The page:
Future of Work

Here are 4 key ways to successfully lead a hybrid workforce

In collaboration with MIT Sloan School of Management.
A man working from home, sat at a desk with a laptop and a microphone.

The pandemic accelerated and validated the demand for remote working. Image: UNSPLASH/Ian Harber

Kara Baskin
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Future of Work

  • A recent report has found that 83% of employees prefer a hybrid working model.
  • Robert Glazer, CEO of Acceleration Partners, has led a fully remote workforce for 15 years.
  • He offers four key suggestions for successful hybrid leadership: hire flexible employees, avoid Zoom fatigue, trust your employees and, have a clear strategy.

Pre-pandemic, working remotely was a luxury. COVID-19 made it essential, and workers got used to it: A report by Accenture found 83% of 9,326 workers surveyed said they preferred a hybrid model — in which they can work remotely at least 25% of the time.

Robert Glazer, founder and CEO of Acceleration Partners, a Boston-based partner marketing firm, gets it: For 15 years, he’s led a fully remote workforce.

In a talk at the recent MIT Sloan CFO Summit entitled, “How to excel In the world of remote work – and help your team do the same,” Glazer offered ways to ensure employees are engaged, accountable, performing at a high level, and continuously improving, even in a remote environment.

Employees have craved flexibility for a long time — and the pandemic accelerated and validated that demand. We’re not returning to pre-pandemic norms, he said.

Since March 2020, “What you’ve actually seen is maybe five or more years of trends that were already happening being pulled into the future. My parents never shopped on Instacart before, and now they’re not going back [to the grocery store]. There are a lot of things that aren’t going to change [back] about the workplace,” he said.

Given that reality, Glazer offered up four key suggestions for effective hybrid leadership:

Immerse new hires in company culture

Your workforce is only as good as the people you hire. Look for employees who are comfortable working remotely and implement an intensive onboarding process, rigorously scheduled with rotations in different parts of the company.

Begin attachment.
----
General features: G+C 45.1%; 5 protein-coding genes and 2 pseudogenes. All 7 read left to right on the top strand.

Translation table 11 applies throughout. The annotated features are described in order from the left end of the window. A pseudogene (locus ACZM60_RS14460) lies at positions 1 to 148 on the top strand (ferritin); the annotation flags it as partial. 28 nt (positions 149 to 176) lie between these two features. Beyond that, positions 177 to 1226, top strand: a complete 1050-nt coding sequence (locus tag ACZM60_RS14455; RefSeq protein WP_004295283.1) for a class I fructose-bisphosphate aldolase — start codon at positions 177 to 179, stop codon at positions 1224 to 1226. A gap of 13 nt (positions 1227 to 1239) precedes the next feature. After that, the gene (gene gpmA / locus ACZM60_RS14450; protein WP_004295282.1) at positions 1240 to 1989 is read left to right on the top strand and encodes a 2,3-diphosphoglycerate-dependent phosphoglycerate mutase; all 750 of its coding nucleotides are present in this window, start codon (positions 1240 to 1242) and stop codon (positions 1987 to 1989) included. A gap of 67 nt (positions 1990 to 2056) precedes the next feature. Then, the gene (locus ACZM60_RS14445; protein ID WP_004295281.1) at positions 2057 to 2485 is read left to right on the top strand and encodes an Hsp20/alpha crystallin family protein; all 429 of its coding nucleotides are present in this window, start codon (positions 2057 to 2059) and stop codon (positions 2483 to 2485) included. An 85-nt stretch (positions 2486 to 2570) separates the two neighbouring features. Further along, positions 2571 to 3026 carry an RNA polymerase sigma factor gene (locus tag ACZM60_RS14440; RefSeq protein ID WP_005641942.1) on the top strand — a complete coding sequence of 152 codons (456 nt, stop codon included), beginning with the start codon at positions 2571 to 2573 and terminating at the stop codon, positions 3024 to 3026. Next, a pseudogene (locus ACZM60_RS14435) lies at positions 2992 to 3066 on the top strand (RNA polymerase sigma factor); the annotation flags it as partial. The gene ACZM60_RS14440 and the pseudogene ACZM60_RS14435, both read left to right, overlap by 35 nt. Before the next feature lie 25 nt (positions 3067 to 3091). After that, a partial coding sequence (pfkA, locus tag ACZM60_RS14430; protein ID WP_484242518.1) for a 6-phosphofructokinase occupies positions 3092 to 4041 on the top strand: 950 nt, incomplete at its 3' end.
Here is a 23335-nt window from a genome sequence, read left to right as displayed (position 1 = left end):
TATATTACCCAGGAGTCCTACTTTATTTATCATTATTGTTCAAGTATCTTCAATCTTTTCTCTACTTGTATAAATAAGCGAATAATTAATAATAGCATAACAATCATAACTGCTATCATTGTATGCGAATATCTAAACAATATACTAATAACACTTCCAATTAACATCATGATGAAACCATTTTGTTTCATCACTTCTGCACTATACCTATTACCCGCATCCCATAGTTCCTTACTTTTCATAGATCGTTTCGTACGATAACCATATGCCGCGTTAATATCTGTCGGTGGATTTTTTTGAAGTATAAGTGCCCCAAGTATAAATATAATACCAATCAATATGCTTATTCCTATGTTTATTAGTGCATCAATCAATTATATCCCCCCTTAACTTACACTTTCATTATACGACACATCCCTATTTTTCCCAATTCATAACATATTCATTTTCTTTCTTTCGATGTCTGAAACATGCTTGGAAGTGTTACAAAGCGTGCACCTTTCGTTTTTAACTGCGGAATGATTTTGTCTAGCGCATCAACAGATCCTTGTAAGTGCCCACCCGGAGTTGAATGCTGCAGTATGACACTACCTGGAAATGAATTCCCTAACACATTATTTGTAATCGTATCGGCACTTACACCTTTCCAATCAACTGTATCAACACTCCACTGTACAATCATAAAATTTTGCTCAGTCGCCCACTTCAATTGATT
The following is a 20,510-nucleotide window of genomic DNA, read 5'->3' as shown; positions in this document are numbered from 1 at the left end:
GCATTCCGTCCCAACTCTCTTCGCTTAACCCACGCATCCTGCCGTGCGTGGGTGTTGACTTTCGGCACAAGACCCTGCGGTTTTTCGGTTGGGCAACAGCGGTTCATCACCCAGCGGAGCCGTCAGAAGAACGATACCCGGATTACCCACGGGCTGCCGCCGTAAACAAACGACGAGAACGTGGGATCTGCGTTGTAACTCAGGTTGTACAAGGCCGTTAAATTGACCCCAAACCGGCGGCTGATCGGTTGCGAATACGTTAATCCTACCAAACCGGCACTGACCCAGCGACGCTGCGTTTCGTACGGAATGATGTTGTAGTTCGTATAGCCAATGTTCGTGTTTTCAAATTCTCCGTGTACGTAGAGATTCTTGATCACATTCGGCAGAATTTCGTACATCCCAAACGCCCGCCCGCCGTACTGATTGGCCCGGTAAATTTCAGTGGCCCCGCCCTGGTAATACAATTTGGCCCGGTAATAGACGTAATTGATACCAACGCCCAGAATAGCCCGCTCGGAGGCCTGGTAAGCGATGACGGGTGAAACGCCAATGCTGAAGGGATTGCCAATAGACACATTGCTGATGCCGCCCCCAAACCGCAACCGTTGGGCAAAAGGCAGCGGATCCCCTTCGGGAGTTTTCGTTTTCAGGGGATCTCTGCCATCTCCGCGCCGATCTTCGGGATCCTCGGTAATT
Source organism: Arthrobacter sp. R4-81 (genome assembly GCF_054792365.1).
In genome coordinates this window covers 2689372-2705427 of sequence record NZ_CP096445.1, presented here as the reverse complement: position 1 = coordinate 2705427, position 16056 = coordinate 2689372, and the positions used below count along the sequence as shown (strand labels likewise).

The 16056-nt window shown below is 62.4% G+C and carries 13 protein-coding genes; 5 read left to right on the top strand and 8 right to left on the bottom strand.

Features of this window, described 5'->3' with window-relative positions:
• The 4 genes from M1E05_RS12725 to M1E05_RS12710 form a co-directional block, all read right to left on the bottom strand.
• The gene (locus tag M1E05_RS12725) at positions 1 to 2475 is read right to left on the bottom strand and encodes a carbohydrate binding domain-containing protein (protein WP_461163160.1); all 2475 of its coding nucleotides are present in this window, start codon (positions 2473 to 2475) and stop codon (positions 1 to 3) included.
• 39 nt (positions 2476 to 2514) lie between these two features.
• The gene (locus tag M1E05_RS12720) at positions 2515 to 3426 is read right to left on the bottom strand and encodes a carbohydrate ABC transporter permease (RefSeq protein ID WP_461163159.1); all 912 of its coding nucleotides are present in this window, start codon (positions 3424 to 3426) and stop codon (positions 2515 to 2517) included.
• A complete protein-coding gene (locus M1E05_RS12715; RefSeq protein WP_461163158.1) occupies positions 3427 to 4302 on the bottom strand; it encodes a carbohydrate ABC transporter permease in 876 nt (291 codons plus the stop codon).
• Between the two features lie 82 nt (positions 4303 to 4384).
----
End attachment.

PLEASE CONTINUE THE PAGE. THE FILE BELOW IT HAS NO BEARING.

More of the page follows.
“If you’ve ever been in a company with a world-class training program, you usually don’t hit your desk until week three. You’re often customer service in week one. You’re going on rotations,” he said, noting that his new hires spend three weeks in training.

Rethink meetings

One pandemic silver lining? The shift to virtual has afforded an opportunity to transform status-quo meeting agendas. At Acceleration, employees use Level 10 from the EOS Entrepreneurial Operating System to rank standing meetings on their effectiveness. If the meeting doesn’t rank at least an 8, it’s tossed from the calendar.

Of course, some meetings can’t be jettisoned, but they can be shortened. To avoid Zoom fatigue, Glazer’s once hourlong meetings last roughly 15 to 30 minutes, tops.

One strategy is to cut the dreaded “update” section of a meeting. To maximize efficiency, send around an update memo instead of inviting people to take (or monopolize) the floor with routine announcements.

“[I] expect people to read the background data [before they] come to the meeting,” he said.

Don’t spy on your employees to ensure productivity

Some companies implement expensive monitoring software to track things like mouse movements. Glazer said that this is a waste of managers’ time.

“I will posit that, if you are asking your managers to track mouse movements, and your employees are buying mouse movers, your company is losing in whatever industry it’s in. You’re not focused on the right things,” he said.

Instead, create a culture of transparency where, if someone needs to step away for an hour or two, they simply let a manager know.

Be transparent about your future virtual-work plans

“McKinsey came out with a study a few months ago that said that 40% of companies hadn’t declared their return to work strategy yet; 28% were so vague their employees didn’t know what it [meant] — and it was causing a lot of stress,” Glazer said.

Stress can lead to turnover.

Instead, put a stake in the ground. Some companies might require a return to work. Others are ditching an in-person model entirely because pricy office leases expired, while others are offering some combination to some or all of their workforce.

“[Your] strategy may not be right, but I think it’s much better to start executing on a strategy and then tweaking it than to be unclear,” he said.

If you choose hybrid, reframe it as its own schedule, not an absence of one. Hybrid can feel amorphous — not quite in-person, not quite virtual. This poses strategic issues as new employees decipher work-life balance and commuting, so be intentional about expectations.

“Hybrid actually worries me the most, because I think hybrid needs to be a very intentional strategy versus the absence of a strategy,” Glazer said.

In order to allow employees to make informed choices about work-life balance and to avoid turnover, determine what hybrid means for your company — even if it’s unpopular with some or warrants adjustments going forward.

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